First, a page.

Wander through cyberspace looking for "Avant-Garde," and you're likely to encounter more about it as the name of the typeface invented for this magazine than for the magazine itself. ¬†Neither the typeface nor the magazine lasted very long: ¬†Avant-Garde (the hyphen was not in the logo, but was in the fine print) began publication in January 1968 and ended just 15 issues later, in July 1971. ¬†So to call 1968 the "high-water mark" of Avant-Garde would be kind of obvious. ¬†It's also described as a "hardbound" periodical, which is not quite true--more like a thick version of a paperback book cover. ¬†But that was enough to set it apart from, say, LIFE or Time or Art News, and to mark it as High Art, something to save and display on a coffee table, next to the water-pipe, perhaps. ¬†There is real art, in abundance: ¬†one of¬†Avant-Garde's most famous issues included a vast survey of Picasso's erotic drawings. ¬†The September 1968 issue (pictured here) features work by American artist George Tooker, including his 1965-66 "Landscape with Figures" on the cover--as haunting an image of modern alienation as ever produced. ¬†And thrust onto the cover of a later 1968 issue is an astounding pair of breasts by Pop-Art star Tom Wesselman.
Knowing it when you see it?
The man behind "Avant-Garde" the Typeface was famed graphic designer Herb Lubalin. ¬†The man behind¬†Avant-Garde editorially was Ralph Ginzburg, a great Sixties character who had by this time served eight months in federal prison on a conviction (1963) of distributing obscene literature through the mails in a case that had gone all the way to the Supreme Court. ¬†(The original indictment had been brought by Attorney General Robert F. Kennedy.) ¬†The conviction involved previous publications (such as his EROS magazine), but that doesn't mean that Ginzburg, in Avant-Garde, gave up on material that many people probably considered at least soft-core (did we even have that term in 1968?) porn. ¬†There's a color-photo story in this issue on New York's "Playhouse of the Ridiculous," a very downtown avant-garde theatrical troupe, who engaged in wild "happenings"-like performances and onstage sex simulations. ¬†Another color spread spotlights a¬†"Voodoo ritual dance," executed by a¬†voluptuous Caribbean dancer, nude save for well-placed props (live chicken, a human skull). ¬† There's a story by a female writer about a spectacularly endowed "Haitian Negro" male performer in a sex exhibition she saw in Cuba in the 1950s. ¬†And there's a calendar for 1969 that consists of 12 different cleverly set up photo shoots, each of them with bare-breasted women on prominent display.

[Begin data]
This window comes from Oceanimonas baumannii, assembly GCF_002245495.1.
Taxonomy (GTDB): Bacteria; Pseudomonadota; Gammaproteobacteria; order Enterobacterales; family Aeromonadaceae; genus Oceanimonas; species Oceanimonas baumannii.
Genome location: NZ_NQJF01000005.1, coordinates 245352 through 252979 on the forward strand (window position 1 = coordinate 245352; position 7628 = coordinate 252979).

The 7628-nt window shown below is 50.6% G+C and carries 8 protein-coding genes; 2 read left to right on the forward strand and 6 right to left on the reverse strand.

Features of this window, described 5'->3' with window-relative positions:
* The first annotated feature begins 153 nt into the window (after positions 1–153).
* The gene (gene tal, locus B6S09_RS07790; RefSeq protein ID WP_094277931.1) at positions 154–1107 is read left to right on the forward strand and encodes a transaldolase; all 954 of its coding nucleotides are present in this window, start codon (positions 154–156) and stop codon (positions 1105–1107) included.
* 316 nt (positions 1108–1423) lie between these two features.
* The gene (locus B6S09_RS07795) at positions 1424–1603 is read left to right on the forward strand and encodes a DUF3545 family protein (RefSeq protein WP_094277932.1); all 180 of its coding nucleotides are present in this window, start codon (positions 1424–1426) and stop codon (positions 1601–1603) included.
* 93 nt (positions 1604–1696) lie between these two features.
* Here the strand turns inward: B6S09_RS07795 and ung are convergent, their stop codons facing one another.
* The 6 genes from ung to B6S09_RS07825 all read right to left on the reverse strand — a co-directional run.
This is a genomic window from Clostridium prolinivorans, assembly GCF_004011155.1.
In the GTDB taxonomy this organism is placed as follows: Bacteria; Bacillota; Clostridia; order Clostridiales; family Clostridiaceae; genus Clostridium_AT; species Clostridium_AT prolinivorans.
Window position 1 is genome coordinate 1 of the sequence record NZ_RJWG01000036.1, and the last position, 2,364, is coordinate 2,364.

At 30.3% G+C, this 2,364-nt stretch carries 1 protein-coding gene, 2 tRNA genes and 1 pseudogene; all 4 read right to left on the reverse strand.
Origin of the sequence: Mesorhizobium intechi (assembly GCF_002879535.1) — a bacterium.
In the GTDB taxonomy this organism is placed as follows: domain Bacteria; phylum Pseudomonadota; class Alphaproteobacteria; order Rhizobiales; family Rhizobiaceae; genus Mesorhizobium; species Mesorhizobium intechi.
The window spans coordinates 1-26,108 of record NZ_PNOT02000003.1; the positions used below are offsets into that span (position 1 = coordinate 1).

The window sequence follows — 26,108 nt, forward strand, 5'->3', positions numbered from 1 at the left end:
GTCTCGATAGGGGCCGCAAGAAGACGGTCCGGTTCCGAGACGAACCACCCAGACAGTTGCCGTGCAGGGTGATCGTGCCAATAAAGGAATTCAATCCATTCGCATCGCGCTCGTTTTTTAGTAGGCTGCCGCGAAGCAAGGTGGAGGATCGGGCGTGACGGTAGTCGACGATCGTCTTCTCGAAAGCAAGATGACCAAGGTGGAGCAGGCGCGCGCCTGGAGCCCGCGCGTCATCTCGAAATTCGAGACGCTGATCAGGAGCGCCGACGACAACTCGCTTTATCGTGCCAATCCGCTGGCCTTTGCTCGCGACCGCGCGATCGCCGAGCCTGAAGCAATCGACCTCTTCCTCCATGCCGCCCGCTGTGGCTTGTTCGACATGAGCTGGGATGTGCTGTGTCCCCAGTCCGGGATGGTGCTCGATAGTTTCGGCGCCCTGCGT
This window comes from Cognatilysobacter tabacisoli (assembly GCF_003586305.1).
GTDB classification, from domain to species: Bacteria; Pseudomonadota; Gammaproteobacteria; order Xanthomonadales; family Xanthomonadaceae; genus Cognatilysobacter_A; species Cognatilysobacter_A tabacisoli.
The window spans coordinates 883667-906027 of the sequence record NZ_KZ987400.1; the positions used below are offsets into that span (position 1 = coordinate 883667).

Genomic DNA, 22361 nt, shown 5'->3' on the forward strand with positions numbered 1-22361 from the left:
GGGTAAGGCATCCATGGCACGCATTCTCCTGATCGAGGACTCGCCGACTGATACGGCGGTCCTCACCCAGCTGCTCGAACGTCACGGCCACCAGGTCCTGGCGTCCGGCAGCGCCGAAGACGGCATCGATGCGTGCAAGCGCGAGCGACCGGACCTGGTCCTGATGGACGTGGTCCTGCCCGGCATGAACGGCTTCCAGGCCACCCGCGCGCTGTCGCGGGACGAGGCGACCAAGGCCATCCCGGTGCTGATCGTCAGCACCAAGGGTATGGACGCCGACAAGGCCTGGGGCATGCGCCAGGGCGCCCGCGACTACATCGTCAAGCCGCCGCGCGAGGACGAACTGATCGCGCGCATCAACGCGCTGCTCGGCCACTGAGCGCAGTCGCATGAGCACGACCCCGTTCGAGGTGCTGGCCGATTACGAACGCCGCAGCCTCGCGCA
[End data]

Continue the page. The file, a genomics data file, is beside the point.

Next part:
A hawk's story of why he wants to kill
But the most arresting story has nothing to do with sex. It's "The Battle Hymn of Jeffrey Weinper," a non-fiction article by "a young hawk who tells why he quit college to slaughter in Vietnam." ¬† Jeffrey enlisted in the Airborne in July 1967, and writes: ¬†"Curiosity was a major reason for my enlistment . . . I am not enthused over the Vietnam War, but it is the place where I can go and kill people and they me. . . . The persistence of human violence . . . leads me to doubt the condemnation of war more than the phenomenon itself. . . . It may be that at some time, man will lose all his aggressiveness, rip off all his clothes, and spend his day dragging pot and sticking his finger in his navel. ¬†The day of Hippie Heaven and Universal Love may come, but when they do, man will no longer be man but something else."
A black box on the same page announced that "as this issue was going to press," Avant-Garde learned that Pfc. Jeffrey Weinper had been killed near Hue in South Vietnam.